KOCHI, India—Apollo Tyres Ltd.'s $2.5 billion bid to acquire Cooper Tire & Rubber Co. is integral to the company's strategy to “de-risk” its approach to deal with an increasingly global marketplace, Apollo Chairman Onkar Kanwar told shareholders at the firm's recent annual general meeting in Kochi. “We have tried to de-risk for your benefit,” Mr. Kanwar said, “by broadening our revenue and profit streams from diverse geographies and different product categories. Your company will have equal exposure to the developed and profitable markets as also to the emerging high growth markets, a combination that very few other companies can lay claim to.” Mr. Kanwar called the changing marketplace a “multi-polar world” with the U.S., Europe, China, India and Latin America all “important constituents in the new global economic order. “We at Apollo have put in place a strategy that recognizes this reality and ensures that we do not have overdependence on any one geography or product category.” In outlining Apollo's new approach, Mr. Kanwar referred to “profound changes” that are taking place. “The so-called emerging economies are facing new challenges, with growth in markets like India and China slowing down appreciably, while Brazil, South Africa and Russia are going through a number of social changes to add complexity to their economic difficulties. “On the other hand,” he continued, “the so-called troubled markets like Europe are where Apollo has enjoyed its best profitability for the last few years. The United States is in a phase of resurgence, with growth coming back after the last few years of fiscal corrections.” Referring specifically to the U.S., Mr. Kanwar called the expanding shale oil and gas exploration industry a “huge boon” to U.S. manufacturing, which should help drive strong economic growth. The recent spate of tire company investments in U.S. manufacturing is testament to the economic potential. “To quote only one example, even 1-percent growth in the U.S. tire market calls for the addition of a new manufacturing plant every year to meet the increased demands,” he noted. Addressing shareholders' concerns about Apollo's direction, Mr. Kanwar said: “Challenges will keep coming our way, but I want to assure you that we have the skills, the knowledge, the attitudes and above all the resolve to take on any challenge and overcome it. “Commodity prices will fluctuate, as will demand. However, the initiatives that we have been putting in place will ride out these short-term issues. We have invested in brands, in technologies and in markets to ensure that Apollo becomes stronger by the day, and able to take on bigger and bigger challenges.” Mr. Kanwar opened his presentation at the general meeting with a quote from American entrepreneur and motivational speaker Jim Rohn—”If you are not willing to risk the usual, you will have to settle for the ordinary” —and told shareholders Apollo “has always lived by this maxim. “We have always strived to create new paths, and once these paths become widely trod upon we set out on newer ones yet again.” Separately, Apollo and Cooper disclosed that the Hart-Scott-Rodino (HSR) review period for the pending merger expired on July 26 with no action by the Federal Trade Commission or the Department of Justice. The expiration of the HSR review period satisfies one of the conditions necessary for the transaction to close. Cooper and Apollo expect that, subject to the remaining customary closing conditions, the transaction will be completed before year-end. In addition, U.S. Sen. Sherrod Brown, D-Ohio, met July 25 with Onkar Kanwar and Neeraj Kanwar, the company's chief operating officer, to voice his concerns about the deal. “Apollo Tyre should remain committed to the Findlay community where Cooper Tire has been for a century,” Mr. Brown said in prepared comments. “After meeting with Apollo's senior management leaders, I am pleased to hear that they are already working with the United Steelworkers to ensure the growth of this company and to protect Ohio's jobs and workers. “I look forward to working with Apollo Tyre to ensure that it is spurring local economic growth and the rights of its workers now and in the future.”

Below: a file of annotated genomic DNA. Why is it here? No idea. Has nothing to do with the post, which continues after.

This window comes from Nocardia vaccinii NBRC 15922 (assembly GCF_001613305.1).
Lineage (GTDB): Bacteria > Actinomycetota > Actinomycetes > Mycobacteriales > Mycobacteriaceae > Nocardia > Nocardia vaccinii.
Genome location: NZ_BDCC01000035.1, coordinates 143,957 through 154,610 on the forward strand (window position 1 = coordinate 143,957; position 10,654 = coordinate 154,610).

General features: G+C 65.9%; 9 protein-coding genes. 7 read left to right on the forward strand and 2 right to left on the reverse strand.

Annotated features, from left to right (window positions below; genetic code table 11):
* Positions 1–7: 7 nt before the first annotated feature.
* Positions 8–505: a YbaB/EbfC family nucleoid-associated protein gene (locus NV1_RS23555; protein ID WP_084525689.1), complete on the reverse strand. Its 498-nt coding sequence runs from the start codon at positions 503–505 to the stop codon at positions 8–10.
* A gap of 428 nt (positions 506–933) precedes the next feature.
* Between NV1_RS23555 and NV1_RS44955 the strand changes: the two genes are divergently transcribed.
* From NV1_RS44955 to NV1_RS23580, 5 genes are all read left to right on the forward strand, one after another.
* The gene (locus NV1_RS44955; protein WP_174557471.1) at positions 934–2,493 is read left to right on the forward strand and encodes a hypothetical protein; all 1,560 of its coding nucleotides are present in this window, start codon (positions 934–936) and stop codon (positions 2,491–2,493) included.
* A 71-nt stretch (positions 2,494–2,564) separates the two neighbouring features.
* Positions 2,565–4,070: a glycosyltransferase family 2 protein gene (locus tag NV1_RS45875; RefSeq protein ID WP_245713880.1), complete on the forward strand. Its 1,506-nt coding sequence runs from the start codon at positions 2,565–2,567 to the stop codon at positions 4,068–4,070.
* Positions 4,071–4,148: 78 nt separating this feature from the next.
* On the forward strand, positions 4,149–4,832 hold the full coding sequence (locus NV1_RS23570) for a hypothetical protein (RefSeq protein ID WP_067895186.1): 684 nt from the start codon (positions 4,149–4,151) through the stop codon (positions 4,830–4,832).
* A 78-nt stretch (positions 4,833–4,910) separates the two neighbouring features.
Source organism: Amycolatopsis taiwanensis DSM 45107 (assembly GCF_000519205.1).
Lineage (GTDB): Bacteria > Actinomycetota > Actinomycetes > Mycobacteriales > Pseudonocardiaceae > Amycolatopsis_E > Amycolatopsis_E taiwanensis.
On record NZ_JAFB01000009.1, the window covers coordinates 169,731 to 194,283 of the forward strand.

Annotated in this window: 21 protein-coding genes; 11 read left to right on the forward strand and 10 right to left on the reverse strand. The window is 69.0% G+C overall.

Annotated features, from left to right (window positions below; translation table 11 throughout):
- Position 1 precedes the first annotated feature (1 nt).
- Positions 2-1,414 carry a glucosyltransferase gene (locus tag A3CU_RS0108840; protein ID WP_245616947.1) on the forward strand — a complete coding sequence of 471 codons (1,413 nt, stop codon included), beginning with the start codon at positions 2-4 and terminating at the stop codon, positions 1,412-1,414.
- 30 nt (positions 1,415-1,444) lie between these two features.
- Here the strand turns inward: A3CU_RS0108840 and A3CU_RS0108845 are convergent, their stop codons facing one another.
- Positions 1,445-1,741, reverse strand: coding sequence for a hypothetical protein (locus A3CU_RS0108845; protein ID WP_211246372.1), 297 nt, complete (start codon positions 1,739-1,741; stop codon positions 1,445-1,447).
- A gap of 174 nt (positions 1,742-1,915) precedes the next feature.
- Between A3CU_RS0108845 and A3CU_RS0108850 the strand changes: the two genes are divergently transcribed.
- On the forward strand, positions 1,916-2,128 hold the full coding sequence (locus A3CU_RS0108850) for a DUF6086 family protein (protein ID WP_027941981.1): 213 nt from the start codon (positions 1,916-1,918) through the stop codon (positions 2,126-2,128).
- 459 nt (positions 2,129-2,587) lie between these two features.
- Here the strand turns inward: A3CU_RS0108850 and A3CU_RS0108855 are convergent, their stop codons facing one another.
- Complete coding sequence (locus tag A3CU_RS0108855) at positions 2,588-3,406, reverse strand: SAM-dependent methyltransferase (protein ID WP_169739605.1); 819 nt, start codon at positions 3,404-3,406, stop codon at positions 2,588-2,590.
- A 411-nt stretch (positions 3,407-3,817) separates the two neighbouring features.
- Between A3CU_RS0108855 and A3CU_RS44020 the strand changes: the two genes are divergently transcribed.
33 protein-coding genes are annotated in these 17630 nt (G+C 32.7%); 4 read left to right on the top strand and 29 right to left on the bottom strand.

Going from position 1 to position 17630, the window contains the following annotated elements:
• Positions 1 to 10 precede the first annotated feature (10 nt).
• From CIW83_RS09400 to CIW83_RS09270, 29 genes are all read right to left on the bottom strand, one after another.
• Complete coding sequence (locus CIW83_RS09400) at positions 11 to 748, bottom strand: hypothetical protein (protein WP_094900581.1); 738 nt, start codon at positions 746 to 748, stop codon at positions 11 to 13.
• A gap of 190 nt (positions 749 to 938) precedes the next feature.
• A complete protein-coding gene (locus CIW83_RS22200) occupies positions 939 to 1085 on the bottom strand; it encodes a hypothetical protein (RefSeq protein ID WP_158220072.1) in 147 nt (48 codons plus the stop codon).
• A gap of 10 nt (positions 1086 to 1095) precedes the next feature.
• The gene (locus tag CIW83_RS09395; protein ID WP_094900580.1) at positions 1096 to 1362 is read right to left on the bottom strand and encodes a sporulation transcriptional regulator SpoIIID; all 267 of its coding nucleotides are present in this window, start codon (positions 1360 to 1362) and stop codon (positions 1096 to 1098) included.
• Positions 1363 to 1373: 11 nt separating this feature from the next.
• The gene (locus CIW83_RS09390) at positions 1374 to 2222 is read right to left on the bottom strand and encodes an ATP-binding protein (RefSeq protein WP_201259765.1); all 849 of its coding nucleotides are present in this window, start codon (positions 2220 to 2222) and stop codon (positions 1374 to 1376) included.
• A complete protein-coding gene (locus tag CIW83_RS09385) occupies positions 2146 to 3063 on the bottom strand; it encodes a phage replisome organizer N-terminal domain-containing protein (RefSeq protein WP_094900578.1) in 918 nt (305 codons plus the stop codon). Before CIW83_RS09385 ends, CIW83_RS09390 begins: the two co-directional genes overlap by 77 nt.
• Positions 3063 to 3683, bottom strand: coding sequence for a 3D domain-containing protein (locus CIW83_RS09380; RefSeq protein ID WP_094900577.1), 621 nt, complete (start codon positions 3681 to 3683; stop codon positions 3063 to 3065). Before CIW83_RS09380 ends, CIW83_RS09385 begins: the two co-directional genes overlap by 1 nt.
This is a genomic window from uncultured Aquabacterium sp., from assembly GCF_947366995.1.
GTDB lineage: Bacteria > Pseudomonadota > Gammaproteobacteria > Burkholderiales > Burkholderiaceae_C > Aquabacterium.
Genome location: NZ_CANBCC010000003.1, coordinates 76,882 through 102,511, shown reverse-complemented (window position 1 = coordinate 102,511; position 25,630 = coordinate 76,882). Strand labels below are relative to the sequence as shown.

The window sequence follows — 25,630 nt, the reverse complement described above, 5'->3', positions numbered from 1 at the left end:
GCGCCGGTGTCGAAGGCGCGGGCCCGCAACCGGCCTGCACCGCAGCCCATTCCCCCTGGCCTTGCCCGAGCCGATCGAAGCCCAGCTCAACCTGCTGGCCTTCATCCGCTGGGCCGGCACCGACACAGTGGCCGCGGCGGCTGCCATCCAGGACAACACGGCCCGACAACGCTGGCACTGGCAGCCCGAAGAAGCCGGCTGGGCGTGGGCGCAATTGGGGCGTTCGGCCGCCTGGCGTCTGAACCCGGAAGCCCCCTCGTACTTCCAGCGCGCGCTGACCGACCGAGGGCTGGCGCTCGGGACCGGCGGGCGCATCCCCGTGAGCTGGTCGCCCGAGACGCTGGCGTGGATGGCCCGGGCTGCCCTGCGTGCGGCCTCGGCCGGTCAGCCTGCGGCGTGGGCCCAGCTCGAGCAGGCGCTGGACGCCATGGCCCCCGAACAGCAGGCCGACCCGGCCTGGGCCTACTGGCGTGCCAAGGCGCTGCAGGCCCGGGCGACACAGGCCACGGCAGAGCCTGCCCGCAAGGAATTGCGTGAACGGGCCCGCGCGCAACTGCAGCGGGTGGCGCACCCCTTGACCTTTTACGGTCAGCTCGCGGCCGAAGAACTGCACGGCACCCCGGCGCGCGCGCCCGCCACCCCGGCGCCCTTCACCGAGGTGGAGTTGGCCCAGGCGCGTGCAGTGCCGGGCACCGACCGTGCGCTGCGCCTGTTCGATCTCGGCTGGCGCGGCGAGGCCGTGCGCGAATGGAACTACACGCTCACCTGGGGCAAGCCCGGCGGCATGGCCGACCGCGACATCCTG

Apollo's Cooper bid part of a 'de-risk' strategy
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